Dec 212010

Question: I am quite excited about learning how to scan my parent’s very old photos and then organizing them with Picasa.

Any tips on how to get started?


Great question MaryAnn, and one I know that a lot of Picasa users have.  If your parents have as many pictures as mine – you’re undertaking a lengthy task.  But, one with great rewards.  When you’re done, you will be able to have shared family photo albums on the web for all the far-flung family members to enjoy.

Scanning Old Photos

What people first think of is to take the photograph and place it on a flatbed scanner.  This can certainly be done.  See my past article: Scanning Old Photos with Picasa’s Import Command.  This process works great if you have a flatbed scanner attached to your computer and properly configured.  However, it is a very time-consuming process.  First you need to take the picture out of its frame, or its album, then place it on the scanner and import, then put it back in the frame or album.

Taking Pictures of Pictures

I have found that simply taking my digital camera and snapping a picture of the old pictures produces results that are pretty good.  Sometimes the new picture is even better when snapped with a digital camera rather than scanned.  It probably depends on the quality of your scanner – this has just been my experience.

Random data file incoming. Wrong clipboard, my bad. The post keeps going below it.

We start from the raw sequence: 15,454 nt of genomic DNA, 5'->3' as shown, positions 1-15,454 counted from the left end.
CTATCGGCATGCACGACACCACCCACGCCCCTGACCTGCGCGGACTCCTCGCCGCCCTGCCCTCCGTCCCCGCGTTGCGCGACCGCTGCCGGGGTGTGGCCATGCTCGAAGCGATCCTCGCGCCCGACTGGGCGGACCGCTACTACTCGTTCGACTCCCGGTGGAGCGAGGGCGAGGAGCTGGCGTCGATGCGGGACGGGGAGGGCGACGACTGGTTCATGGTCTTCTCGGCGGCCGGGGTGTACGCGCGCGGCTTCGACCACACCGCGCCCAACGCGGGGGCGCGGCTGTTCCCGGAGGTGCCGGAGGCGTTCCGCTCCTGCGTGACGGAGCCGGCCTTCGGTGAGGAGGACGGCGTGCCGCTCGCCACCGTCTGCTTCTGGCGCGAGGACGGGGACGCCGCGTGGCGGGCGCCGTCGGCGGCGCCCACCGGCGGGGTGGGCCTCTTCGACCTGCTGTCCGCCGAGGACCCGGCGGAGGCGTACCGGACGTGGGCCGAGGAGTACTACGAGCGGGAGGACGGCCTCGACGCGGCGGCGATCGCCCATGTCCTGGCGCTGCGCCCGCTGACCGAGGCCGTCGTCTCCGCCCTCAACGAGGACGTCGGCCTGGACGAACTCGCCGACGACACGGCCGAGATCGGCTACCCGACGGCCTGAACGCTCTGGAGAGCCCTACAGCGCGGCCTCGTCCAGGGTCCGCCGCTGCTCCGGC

The best part about this method is that you can leave the pictures in their frames.  I even left them on the wall and just walked around with my digital camera and snapped photos of the pictures in their frames.  You can set your camera to the close-up setting – usually represented by a flower icon – then you can fill the frame with just the picture.  The new picture looks just like the original.

Pictures in old photo albums can be difficult to remove in one piece, and even harder to put back in the album.  It might take a little time to get the album in just the right light, with no glare, but once you’ve managed one good reproduction, then you can just turn the page and keep clicking away.  This is a MUCH faster method than scanning.

Organizing your Old Pictures

There are no set  rules for organizing your pictures because everyone has different ideas.  Some people are date-oriented and want all photos in folders by date.  Some people are event oriented and want folders for birthdays, holidays, and vacations.  And others can be geographical – organizing by location.  The beauty of Picasa is that you have the flexibility for all of these organizational styles with only one copy of your pictures on your computer.  The key is to use Albums, Keywords and Captions, rather than folders, for your subject matter groupings.